The 1480 sqft, 3 bedroom and 2 bath home will be a rare one-level, new build home for West Asheville which is what most of our clients are looking for as they age in place over time. The quality, green home Greg thoughtfully designed is earth friendly, light, airy and low maintenance which will keep it low-cost and sustainable. When completed the home will be Near Net Zero and come with a NC Green Built Gold Certificate. In detail, it will feature concrete floors with radiant heat, concrete counters, vaulted ceilings, bonus loft, stainless appliances and fixtures and topped off with a galvanized metal roof and 5Kw grid-tied solar system. It should be a home our client can live easily and lightly in for decades to come. Follow us along this year as we check in on the building progress with Greg. Cheers! Kelly and Troy
Rediscovering the Shed Style
If your my age and you have young nieces or nephews you know that the 80’s are back again, and have been for a while. All things return, good or bad, given enough time. If you follow the waves of home fashion styles you know that in the 60’s, nationally, we rediscovered the Victorian. Locally, we reclaimed and revived the Montford neighborhood. Since, it has been Bungalow-Mania for over two decades in all areas of North, West and East Asheville. New artsy crafty constructions are still popping up in all areas of town and beyond. Is that all we know how to build these days?
Now – we are in a well established trend of modernist styling and romancing the few atomic ranches we have here. Neighborhoods such as Beverly Hills to the East, Malvern Hills to the West and Lakeview Park to the North provide an assortment of ranch style homes, both adaptable & plain and some swanky & sophisticated.
So, that leads us to the 70’s and 80’s. Huh? Yes, there are some period developments, including a wave of condos, in all directions with a reasonable proximity to downtown, but still nestled in the woods. How many times do we hear clients say that is what they want? These places offer established open floor plans, vaulted ceilings, larger bathrooms than decades past and great indoor/outdoor living relationships. Sure – you have to scrape off some popcorn ceilings, lay down some hardwoods in place of carpet, replace large track lighting, but there are some good bones for today’s clean and open modern living. Given what we have in Asheville you more than often have to work a little to make your modern nest within this rustic environment and housing stock. If you search you will find Cedar Wood to the East, the Timbers to the North and Laurelwood to the West. All are simplified versions of the Shed Style of Sea Ranch, but easy enough to strip down and create something chic.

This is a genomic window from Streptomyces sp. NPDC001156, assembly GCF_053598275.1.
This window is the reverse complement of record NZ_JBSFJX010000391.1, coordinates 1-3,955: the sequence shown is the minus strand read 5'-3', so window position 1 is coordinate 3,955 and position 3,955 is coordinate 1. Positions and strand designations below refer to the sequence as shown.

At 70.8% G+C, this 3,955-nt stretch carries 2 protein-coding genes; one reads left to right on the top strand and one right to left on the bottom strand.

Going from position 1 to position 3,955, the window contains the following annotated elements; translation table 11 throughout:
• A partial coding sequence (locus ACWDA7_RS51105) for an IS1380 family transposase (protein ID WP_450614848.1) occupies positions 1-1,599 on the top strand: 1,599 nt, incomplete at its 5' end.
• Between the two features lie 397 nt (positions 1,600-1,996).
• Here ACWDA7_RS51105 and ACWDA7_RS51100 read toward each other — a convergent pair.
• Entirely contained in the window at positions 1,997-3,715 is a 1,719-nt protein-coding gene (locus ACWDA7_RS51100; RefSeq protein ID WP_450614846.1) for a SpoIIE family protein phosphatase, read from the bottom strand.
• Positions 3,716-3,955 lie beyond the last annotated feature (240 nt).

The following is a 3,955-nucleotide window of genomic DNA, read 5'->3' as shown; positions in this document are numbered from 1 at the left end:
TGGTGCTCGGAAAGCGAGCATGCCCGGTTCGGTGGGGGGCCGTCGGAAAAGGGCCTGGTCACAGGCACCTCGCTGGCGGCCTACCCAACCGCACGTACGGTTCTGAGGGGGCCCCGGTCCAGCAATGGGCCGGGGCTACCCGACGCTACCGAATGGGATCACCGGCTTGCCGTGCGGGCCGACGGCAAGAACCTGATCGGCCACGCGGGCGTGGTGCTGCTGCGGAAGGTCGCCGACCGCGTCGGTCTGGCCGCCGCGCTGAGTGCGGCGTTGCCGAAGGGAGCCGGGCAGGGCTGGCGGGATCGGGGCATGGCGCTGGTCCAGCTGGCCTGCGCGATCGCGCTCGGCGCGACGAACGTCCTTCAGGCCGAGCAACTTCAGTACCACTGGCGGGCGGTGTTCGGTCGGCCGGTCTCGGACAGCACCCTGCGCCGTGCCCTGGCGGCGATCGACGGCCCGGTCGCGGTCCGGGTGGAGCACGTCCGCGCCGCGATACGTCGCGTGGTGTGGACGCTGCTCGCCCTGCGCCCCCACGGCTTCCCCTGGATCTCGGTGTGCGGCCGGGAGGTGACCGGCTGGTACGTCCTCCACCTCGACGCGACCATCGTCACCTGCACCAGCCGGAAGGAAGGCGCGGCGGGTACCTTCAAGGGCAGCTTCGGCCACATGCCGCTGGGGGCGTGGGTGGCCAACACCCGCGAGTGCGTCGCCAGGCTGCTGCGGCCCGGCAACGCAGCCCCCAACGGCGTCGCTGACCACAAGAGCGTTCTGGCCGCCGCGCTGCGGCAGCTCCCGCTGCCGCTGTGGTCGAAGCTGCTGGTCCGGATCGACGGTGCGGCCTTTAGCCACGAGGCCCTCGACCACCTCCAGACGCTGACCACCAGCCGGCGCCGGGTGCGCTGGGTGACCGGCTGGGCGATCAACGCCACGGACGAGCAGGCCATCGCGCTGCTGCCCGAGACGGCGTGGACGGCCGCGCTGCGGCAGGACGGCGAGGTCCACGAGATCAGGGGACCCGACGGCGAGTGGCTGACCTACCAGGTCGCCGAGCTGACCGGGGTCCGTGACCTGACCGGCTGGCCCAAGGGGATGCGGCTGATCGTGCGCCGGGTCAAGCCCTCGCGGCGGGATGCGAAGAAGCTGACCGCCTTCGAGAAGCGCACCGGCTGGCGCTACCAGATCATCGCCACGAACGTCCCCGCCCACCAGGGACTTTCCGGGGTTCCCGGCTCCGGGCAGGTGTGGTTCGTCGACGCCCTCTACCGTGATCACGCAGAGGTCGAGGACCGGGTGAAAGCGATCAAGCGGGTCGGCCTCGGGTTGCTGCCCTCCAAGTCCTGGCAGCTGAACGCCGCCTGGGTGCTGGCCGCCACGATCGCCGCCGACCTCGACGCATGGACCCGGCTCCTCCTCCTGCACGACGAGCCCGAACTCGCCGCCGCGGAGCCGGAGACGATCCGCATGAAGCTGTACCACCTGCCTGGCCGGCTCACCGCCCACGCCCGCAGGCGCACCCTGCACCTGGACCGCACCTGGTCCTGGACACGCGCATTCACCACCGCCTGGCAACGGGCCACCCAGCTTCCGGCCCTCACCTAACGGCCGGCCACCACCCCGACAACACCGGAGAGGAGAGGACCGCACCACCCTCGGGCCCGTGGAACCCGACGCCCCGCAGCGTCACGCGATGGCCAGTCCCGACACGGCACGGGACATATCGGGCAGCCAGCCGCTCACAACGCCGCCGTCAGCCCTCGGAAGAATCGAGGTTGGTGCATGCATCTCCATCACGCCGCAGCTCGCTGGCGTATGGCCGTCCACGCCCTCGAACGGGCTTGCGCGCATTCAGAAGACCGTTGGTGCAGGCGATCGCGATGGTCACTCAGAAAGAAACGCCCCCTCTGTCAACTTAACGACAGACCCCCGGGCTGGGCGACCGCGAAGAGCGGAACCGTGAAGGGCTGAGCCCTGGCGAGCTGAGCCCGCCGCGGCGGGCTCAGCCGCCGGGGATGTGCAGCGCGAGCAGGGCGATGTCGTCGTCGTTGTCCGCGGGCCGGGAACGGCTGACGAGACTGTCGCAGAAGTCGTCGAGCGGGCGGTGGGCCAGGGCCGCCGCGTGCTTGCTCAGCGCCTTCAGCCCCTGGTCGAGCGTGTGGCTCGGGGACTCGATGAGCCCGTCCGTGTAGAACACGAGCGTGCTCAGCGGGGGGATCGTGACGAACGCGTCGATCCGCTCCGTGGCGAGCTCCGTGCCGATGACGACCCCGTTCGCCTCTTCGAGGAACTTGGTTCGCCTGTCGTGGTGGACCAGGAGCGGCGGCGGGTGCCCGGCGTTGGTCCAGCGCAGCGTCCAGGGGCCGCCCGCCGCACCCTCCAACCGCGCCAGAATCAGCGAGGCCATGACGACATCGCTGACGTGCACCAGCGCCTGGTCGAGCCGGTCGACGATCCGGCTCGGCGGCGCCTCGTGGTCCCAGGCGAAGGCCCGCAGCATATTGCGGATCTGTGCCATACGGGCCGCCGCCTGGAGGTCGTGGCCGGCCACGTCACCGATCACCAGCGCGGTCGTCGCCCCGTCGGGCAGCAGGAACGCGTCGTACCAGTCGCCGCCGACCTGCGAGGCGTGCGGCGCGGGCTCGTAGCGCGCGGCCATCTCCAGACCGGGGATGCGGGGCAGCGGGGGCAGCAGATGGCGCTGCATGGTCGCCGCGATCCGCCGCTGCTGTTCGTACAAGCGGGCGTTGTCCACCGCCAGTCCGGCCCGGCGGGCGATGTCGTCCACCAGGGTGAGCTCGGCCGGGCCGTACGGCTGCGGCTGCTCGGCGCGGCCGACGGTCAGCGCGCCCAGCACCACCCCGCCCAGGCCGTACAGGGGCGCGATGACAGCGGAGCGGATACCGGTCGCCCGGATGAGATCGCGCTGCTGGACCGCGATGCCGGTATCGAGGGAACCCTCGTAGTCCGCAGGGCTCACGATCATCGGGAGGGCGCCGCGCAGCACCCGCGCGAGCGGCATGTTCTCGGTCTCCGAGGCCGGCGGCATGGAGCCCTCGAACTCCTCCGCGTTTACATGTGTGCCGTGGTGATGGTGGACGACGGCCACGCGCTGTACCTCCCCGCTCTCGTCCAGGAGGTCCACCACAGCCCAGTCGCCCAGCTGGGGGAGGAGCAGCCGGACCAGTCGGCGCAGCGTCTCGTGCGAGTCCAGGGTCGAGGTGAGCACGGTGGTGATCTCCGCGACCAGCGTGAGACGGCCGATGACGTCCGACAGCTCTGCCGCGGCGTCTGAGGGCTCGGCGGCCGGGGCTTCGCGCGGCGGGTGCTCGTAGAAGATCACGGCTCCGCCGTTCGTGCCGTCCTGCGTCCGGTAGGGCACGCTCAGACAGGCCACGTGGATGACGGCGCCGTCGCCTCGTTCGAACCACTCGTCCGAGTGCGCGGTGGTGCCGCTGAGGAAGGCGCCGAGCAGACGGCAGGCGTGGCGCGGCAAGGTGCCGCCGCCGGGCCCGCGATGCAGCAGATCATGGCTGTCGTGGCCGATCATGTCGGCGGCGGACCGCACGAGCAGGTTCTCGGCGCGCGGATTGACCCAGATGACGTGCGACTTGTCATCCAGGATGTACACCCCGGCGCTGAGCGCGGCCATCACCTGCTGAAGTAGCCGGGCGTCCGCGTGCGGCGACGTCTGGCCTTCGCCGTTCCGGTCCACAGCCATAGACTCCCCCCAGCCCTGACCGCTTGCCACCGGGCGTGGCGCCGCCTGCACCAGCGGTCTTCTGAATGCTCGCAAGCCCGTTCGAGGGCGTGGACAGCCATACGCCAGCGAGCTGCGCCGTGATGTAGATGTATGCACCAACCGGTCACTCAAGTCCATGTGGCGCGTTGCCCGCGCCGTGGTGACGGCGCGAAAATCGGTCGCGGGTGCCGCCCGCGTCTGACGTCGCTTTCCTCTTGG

According to the Washington State Department of Historic Preservation, “The Shed Style is easily identified by a juxtaposition of boxlike forms capped with single-sloped shed roofs facing a variety of directions. The style spread quickly through the United States after the construction of the Sea Ranch Lodge condominium complex in Sonoma County, California in 1965. The use of the style in the 1970s coincided with the energy crisis and some of the better examples employ passive-solar design elements. Features such as south facing windows at the roofline (clearstory windows) paired with interior elements such as brick floors or rock walls which could collect and store heat, saved energy costs.”
“Exterior walls are usually covered with flush board siding, applied horizontally, vertically, or even diagonally to follow the lines of the shed roof. Builder examples often used T1-11 siding, while high style examples are clad with cedar shingles. The junctions of the roofs and walls are smooth and simple, with little or no overhang. Most Shed Style buildings are 1 to 1½ stories tall. Entrances are often recessed and obscured from the street and windows tend to be a variety of sizes and shapes. Long narrow windows installed vertically or horizontally are common, as well as windows that are angled to follow the slope of the roof line.”
“The style’s popularity peaked in the 1970s, when it was commonly used for houses, apartment complexes, vacation cottages, schools and small office buildings. By the mid 1980s, the use of the style in urban areas dwindled, mainly due to the high maintenance requirements of the wooden exteriors.”
It takes over 30 years for styles to circle back around. In the 80’s I was dressing like the 1950’s. Now I’m venturing into the next era of home remodeling. I’ll be offering more on this unexplored territory on Modern Asheville in the next few months. Play some Cure. Pencil in some eye liner. Follow along.